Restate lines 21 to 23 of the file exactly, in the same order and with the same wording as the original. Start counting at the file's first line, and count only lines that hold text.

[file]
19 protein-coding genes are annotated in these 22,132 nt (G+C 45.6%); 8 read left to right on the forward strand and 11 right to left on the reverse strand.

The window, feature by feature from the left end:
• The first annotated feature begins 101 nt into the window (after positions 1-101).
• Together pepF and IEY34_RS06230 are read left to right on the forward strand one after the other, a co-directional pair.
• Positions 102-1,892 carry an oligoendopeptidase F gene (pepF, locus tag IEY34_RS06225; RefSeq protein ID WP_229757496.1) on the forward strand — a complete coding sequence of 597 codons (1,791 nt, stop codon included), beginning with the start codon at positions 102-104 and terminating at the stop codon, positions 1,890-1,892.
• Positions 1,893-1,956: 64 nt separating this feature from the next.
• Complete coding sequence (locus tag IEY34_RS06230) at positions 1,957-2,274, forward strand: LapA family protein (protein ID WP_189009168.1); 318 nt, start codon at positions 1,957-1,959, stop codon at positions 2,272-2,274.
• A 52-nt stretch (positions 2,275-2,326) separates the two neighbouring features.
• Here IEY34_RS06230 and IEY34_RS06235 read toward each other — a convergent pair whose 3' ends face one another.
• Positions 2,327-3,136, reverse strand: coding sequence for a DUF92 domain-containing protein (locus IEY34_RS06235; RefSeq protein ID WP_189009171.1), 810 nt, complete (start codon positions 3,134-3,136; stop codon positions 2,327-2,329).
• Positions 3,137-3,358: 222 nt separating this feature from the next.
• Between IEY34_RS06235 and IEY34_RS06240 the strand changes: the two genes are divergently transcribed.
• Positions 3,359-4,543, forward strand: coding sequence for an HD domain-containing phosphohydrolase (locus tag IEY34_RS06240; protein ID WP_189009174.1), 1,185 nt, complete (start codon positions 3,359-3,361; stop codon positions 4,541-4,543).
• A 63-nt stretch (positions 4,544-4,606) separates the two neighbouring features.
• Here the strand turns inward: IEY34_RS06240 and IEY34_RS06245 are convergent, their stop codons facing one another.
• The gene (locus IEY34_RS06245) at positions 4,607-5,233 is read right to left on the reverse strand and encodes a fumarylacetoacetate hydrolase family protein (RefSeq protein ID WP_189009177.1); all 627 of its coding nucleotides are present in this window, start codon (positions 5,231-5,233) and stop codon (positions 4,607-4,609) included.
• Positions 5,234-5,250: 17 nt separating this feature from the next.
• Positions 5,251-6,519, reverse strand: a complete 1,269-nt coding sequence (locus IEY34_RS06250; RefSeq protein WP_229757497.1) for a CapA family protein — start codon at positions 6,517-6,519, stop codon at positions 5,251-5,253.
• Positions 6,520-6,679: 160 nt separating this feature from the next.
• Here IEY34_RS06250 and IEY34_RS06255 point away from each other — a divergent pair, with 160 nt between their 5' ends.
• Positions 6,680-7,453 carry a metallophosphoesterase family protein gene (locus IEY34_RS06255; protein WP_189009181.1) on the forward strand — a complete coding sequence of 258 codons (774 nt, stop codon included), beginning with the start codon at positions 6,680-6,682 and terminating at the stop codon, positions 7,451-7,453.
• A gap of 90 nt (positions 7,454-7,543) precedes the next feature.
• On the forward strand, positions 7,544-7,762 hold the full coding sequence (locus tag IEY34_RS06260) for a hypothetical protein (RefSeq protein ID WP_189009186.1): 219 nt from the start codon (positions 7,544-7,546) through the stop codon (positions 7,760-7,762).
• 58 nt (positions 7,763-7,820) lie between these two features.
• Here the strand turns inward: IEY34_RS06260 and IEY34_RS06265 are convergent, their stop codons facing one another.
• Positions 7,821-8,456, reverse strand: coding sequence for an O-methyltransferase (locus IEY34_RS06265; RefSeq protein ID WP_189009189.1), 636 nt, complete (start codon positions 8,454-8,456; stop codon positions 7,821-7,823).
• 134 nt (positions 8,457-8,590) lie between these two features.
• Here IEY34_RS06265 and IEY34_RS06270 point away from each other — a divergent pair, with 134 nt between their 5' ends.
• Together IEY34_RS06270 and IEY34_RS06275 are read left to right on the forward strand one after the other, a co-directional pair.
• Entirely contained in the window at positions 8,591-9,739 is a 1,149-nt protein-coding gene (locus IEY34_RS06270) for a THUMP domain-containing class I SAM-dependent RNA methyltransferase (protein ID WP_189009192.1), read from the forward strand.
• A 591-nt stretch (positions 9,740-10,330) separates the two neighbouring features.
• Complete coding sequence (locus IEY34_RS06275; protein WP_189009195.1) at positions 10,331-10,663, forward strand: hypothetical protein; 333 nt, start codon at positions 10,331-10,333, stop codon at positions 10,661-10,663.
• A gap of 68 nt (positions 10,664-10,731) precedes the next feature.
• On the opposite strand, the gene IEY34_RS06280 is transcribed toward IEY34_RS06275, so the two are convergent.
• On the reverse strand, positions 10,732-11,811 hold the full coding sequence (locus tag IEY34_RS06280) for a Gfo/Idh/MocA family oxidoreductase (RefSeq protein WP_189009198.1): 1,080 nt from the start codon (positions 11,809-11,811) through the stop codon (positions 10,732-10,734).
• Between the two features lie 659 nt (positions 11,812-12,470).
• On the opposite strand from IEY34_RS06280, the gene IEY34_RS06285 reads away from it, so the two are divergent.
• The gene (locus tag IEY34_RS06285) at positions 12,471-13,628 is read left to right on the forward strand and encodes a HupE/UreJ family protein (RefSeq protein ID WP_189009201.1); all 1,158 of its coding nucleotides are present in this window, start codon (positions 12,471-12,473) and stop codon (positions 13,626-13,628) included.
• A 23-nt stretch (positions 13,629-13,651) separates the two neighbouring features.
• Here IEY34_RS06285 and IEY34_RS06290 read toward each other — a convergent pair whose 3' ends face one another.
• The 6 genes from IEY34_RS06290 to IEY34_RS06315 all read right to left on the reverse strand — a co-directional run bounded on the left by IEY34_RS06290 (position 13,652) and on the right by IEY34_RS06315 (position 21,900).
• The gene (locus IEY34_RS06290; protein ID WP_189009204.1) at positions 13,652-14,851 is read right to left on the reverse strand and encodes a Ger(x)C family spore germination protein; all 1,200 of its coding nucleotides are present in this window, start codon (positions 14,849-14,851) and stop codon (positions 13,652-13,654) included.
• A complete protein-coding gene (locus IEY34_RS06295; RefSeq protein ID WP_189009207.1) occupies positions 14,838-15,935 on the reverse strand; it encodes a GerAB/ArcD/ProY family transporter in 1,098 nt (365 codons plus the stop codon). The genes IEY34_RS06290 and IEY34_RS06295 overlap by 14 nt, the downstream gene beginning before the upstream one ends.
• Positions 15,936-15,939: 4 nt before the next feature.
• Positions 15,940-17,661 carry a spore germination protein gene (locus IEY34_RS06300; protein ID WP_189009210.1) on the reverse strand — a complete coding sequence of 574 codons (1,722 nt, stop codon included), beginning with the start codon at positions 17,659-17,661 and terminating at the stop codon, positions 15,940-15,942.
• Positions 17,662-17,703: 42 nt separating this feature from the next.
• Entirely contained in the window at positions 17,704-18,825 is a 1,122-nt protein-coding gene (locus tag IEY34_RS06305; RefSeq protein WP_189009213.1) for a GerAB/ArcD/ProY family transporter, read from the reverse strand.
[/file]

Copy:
• Positions 6,680-7,453 carry a metallophosphoesterase family protein gene (locus IEY34_RS06255; protein WP_189009181.1) on the forward strand — a complete coding sequence of 258 codons (774 nt, stop codon included), beginning with the start codon at positions 6,680-6,682 and terminating at the stop codon, positions 7,451-7,453.
• A gap of 90 nt (positions 7,454-7,543) precedes the next feature.
• On the forward strand, positions 7,544-7,762 hold the full coding sequence (locus tag IEY34_RS06260) for a hypothetical protein (RefSeq protein ID WP_189009186.1): 219 nt from the start codon (positions 7,544-7,546) through the stop codon (positions 7,760-7,762).